So that’s the story of the ultra-modern steam locomotive, went from Speed Queen, and a became a freight hauler.
Patrick Fahey of the Waushakum Live Steamers provided scans of Bill's locomotive list.
Patrick Fahey wrote, 12 July 2017:
- For the past three days, I have been working on a project, for the IBLS, and for my records. OK what I have for you, are photos of 35 of 37 locomotives that Bill Van Brocklin Built. The photos were taken from Bill's own records. These photos were hanging in his cellar machine shop, at Pine St in Dover, Mass.
- After Bill passed away in 2000, the club acquired most of his equipment, notebooks, etc. These photos have not seen the light of day in a long while. The photos were buried for safe keeping in our meeting room, known as the Hilton (at Waushakum Live Steamers).
Bill Van Brocklin's No. 1 is a 4-6-4 Hudson in O-Scale, 1-1/4 inch gauge, started in 1940 and completed in 1943. The photo is missing from the Waushakum Live Steamers collection.
Bill Van Brocklin's No. 2 started in 1944 and completed 1946. Photo taken at Waushakum Live Steamers, Holliston, Mass.
No. 2 - The cover photo of the July-August 1950 edition of The Live Steamer features a detailed view of the well known 3/4 inch scale Boston & Maine Atlantic type locomotive built by William (Bill) Van Brocklin Jr of Roslindale, Mass., and it is shown with the builder at the 1949 N.E.L.S. annual Live Steam Meet at Danvers.
Bill Van Brocklin's No 6 started in 1956 and completed 1957. It is a 4-4-0 in O-Scale, 1-1/4 inch gauge. The photo is missing from the Waushakum Live Steamers collection.
No. 8 - Bill Van Brocklin at Carl Purinton's track at Boxford Mass., about 1960.
Pat Fahey wrote:
- Now a bit of information on Tom Otis, Tom was the club secretary when I joined the Waushakum Live Steamers back in 1971. After Tom retired he bought Billy's No.12 and moved to Salsbury, NC. The reason why Tom converted the engine over to propane, he did not want to bother with coal.
- Billy was not sure how his engine would work on propane, he was afraid that the fire would be so hot, it would melt the silver solder in the firebox, or the rear tube sheet. From what I can remember, Tom did not have an arch in the firebox, he just removed the grates and went to propane.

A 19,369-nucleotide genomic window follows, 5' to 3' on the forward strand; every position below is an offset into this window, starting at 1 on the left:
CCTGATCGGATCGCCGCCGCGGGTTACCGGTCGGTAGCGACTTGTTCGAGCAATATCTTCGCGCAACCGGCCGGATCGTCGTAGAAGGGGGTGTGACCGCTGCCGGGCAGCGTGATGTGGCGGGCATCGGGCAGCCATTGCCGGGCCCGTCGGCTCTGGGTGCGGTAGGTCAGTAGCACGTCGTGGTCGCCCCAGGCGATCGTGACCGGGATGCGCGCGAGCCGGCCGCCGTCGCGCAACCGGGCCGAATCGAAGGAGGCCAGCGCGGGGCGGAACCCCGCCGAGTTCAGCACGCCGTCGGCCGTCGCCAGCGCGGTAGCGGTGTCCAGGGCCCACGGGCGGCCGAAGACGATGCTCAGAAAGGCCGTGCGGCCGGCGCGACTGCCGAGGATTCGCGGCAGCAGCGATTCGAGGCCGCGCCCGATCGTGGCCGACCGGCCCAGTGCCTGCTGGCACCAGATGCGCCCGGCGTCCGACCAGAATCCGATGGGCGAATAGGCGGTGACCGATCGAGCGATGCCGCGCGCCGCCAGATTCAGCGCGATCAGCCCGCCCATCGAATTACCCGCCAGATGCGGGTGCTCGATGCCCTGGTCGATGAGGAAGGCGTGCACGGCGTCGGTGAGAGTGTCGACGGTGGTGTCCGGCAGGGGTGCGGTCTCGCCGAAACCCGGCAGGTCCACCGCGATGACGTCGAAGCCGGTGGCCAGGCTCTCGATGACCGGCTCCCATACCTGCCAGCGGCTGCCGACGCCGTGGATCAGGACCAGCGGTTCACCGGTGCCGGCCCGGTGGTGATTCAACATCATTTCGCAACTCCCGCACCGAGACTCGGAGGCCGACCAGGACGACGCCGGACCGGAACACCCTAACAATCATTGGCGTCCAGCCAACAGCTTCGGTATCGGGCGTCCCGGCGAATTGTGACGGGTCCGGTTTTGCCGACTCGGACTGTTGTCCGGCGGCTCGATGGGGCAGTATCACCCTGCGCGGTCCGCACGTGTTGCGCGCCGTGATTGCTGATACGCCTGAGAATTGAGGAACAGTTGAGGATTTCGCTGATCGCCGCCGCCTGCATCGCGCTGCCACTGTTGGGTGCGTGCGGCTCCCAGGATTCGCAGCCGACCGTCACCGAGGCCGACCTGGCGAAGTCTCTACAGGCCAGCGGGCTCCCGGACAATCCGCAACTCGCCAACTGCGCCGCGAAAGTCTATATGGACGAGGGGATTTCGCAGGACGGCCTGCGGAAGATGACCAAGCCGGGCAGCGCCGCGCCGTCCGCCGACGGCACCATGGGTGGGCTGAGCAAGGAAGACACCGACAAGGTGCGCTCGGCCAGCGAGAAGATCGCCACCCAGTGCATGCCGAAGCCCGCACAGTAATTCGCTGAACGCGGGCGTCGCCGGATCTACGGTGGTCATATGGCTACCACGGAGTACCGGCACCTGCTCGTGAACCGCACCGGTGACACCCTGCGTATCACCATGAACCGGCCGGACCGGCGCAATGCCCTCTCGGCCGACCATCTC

- The engine ran on propane until Tom passed away, then got resold, and converted back to coal.
- The coal we had, we called it Hill coal, we got the coal for nothing, and it was really smokey and would plug up the tubes really quick, but it would burn Hot. The smoke out of the stack was yellow, The coal got its name because it sat on the hill, next to the good coal box.
Bill Van Brocklin with his Locomotive No 17. Photo taken at the Norfolk Street track of the Waushakum Live Steamers, Holliston, Mass, by Pat Fahey.
No. 31 - Bill Van Brocklin's 31st locomotive. Shot taken at Waushakum on 26 June 2016, and placed on the ¾” Facebook page by Mike Boucher. Baker valve gear, 5 ¼” boiler. Owned by Joe Cordelle of Waushakum LS, MA as of 2016. According to Pat Fahey’s roster, this one used the wheels and frames of Van Brocklin’s 4-4-2 #22, which had been completed in 1982.
From Pat Fahey:
- Well I have another one to add to the Bill Van Brocklin list. I found this through another member of the WLS. It turns out Billy had built another locomotive named Amabelle, now this locomotive I never did hear about. The locomotive is of course built to 3/4 inch scale and was his number #32. If you look at the photo of number #32, there is no name on the locomotive. But it does show a name on the plans, made out by Bill Van Brocklin.
- I did ask WLS Mike Boucher about this, Mike wanted to build one of Bill's engines in 3/4 inch scale, and asked Bill Van Brocklin, if he had any plans for any of his locomotives. Well, Bill came up with some plan mainly a side elevation, from this Mike could build his locomotive.
Loco 38 to 41
One of Bill Van Brocklin's steam pumps was listed on eBay in December 2013. Here is the description, along with photos.